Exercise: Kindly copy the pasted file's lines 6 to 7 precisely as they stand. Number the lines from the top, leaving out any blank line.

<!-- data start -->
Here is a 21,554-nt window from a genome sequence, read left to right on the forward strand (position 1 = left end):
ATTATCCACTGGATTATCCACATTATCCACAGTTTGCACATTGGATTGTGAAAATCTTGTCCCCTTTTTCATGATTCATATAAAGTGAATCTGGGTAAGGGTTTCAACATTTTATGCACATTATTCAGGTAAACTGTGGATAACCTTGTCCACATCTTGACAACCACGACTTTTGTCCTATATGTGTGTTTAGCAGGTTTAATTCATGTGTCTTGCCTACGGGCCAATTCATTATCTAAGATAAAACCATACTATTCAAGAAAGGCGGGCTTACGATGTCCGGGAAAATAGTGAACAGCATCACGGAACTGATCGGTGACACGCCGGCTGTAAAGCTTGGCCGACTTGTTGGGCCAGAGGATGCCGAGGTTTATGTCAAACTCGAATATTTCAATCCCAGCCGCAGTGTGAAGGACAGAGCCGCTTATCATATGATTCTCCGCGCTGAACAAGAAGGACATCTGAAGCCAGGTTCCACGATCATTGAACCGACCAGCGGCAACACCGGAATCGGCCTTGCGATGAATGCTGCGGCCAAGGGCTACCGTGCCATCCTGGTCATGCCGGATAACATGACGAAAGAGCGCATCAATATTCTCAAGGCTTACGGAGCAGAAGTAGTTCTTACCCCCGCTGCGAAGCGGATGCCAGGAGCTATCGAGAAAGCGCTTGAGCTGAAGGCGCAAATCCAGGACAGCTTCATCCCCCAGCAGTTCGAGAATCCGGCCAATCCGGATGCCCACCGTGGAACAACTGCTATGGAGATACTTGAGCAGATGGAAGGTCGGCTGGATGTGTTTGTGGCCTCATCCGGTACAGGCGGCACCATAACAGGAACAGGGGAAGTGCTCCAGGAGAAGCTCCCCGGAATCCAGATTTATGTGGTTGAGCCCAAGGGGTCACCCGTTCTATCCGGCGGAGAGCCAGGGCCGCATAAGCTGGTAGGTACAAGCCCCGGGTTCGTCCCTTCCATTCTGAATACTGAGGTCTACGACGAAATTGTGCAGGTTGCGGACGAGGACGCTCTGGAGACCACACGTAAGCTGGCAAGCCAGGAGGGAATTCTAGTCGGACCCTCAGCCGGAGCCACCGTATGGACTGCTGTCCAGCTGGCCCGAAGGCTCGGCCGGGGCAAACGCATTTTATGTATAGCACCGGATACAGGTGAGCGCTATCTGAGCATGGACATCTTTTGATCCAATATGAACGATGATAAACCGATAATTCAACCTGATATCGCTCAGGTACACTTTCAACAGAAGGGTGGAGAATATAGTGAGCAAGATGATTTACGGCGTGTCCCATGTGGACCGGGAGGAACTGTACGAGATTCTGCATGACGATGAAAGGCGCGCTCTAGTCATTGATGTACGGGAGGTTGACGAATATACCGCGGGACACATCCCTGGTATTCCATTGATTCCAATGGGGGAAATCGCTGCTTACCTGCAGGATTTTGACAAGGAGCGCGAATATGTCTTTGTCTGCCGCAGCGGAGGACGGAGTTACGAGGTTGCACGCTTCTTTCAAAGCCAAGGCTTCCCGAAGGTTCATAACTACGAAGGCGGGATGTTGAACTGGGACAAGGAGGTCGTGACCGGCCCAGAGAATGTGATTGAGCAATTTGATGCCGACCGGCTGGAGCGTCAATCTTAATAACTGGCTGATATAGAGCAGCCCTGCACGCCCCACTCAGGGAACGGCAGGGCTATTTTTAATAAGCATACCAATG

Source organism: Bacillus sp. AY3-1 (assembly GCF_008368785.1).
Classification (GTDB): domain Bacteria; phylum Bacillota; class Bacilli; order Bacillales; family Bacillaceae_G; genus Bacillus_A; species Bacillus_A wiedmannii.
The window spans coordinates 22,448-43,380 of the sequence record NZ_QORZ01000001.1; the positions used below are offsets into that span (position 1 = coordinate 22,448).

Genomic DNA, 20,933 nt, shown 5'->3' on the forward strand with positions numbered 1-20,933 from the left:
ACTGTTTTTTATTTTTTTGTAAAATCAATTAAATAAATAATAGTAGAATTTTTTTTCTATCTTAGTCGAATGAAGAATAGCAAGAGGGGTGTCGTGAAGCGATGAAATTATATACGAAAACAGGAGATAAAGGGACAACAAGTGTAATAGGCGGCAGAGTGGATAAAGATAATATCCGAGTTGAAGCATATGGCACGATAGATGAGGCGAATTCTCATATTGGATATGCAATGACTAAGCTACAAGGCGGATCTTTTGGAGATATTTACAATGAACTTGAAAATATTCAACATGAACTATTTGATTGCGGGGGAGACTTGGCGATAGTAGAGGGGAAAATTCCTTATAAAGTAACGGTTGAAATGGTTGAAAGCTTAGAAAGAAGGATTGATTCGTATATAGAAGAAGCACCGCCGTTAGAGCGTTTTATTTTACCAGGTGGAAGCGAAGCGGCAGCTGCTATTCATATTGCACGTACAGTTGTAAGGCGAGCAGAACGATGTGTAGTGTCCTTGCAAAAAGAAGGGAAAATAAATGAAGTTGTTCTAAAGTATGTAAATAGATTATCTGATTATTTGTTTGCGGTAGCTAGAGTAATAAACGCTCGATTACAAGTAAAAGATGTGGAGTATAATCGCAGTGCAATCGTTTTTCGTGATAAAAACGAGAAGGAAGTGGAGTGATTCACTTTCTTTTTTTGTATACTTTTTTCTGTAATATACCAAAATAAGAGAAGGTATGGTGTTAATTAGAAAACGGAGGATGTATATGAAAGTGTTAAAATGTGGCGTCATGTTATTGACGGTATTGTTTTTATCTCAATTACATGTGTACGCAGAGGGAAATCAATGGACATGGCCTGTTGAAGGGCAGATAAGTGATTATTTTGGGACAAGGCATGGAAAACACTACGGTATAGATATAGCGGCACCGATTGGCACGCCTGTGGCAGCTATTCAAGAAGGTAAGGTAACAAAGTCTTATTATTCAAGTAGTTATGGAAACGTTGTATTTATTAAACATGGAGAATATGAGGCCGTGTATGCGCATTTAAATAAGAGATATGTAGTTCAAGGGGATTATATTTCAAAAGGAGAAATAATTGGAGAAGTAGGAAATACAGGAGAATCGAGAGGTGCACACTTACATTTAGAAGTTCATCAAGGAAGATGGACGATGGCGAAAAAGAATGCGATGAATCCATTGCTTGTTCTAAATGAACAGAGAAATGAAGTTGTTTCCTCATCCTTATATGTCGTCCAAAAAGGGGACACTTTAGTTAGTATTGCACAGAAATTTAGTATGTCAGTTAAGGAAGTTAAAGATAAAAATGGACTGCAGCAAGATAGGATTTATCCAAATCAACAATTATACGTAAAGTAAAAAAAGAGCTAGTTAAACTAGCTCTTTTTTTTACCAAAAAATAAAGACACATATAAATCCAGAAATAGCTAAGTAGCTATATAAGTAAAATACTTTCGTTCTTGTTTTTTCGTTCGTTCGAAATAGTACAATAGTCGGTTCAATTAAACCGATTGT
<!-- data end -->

Genomic DNA, 20,933 nt, shown 5'->3' on the forward strand with positions numbered 1-20,933 from the left:
ACTGTTTTTTATTTTTTTGTAAAATCAATTAAATAAATAATAGTAGAATTTTTTTTCTATCTTAGTCGAATGAAGAATAGCAAGAGGGGTGTCGTGAAGCGATGAAATTATATACGAAAACAGGAGATAAAGGGACAACAAGTGTAATAGGCGGCAGAGTGGATAAAGATAATATCCGAGTTGAAGCATATGGCACGATAGATGAGGCGAATTCTCATATTGGATATGCAATGACTAAGCTACAAGGCGGATCTTTTGGAGATATTTACAATGAACTTGAAAATATTCAACATGAACTATTTGATTGCGGGGGAGACTTGGCGATAGTAGAGGGGAAAATTCCTTATAAAGTAACGGTTGAAATGGTTGAAAGCTTAGAAAGAAGGATTGATTCGTATATAGAAGAAGCACCGCCGTTAGAGCGTTTTATTTTACCAGGTGGAAGCGAAGCGGCAGCTGCTATTCATATTGCACGTACAGTTGTAAGGCGAGCAGAACGATGTGTAGTGTCCTTGCAAAAAGAAGGGAAAATAAATGAAGTTGTTCTAAAGTATGTAAATAGATTATCTGATTATTTGTTTGCGGTAGCTAGAGTAATAAACGCTCGATTACAAGTAAAAGATGTGGAGTATAATCGCAGTGCAATCGTTTTTCGTGATAAAAACGAGAAGGAAGTGGAGTGATTCACTTTCTTTTTTTGTATACTTTTTTCTGTAATATACCAAAATAAGAGAAGGTATGGTGTTAATTAGAAAACGGAGGATGTATATGAAAGTGTTAAAATGTGGCGTCATGTTATTGACGGTATTGTTTTTATCTCAATTACATGTGTACGCAGAGGGAAATCAATGGACATGGCCTGTTGAAGGGCAGATAAGTGATTATTTTGGGACAAGGCATGGAAAACACTACGGTATAGATATAGCGGCACCGATTGGCACGCCTGTGGCAGCTATTCAAGAAGGTAAGGTAACAAAGTCTTATTATTCAAGTAGTTATGGAAACGTTGTATTTATTAAACATGGAGAATATGAGGCCGTGTATGCGCATTTAAATAAGAGATATGTAGTTCAAGGGGATTATATTTCAAAAGGAGAAATAATTGGAGAAGTAGGAAATACAGGAGAATCGAGAGGTGCACACTTACATTTAGAAGTTCATCAAGGAAGATGGACGATGGCGAAAAAGAATGCGATGAATCCATTGCTTGTTCTAAATGAACAGAGAAATGAAGTTGTTTCCTCATCCTTATATGTCGTCCAAAAAGGGGACACTTTAGTTAGTATTGCACAGAAATTTAGTATGTCAGTTAAGGAAGTTAAAGATAAAAATGGACTGCAGCAAGATAGGATTTATCCAAATCAACAATTATACGTAAAGTAAAAAAAGAGCTAGTTAAACTAGCTCTTTTTTTTACCAAAAAATAAAGACACATATAAATCCAGAAATAGCTAAGTAGCTATATAAGTAAAATACTTTCGTTCTTGTTTTTTCGTTCGTTCGAAATAGTACAATAGTCGGTTCAATTAAACCGATTGT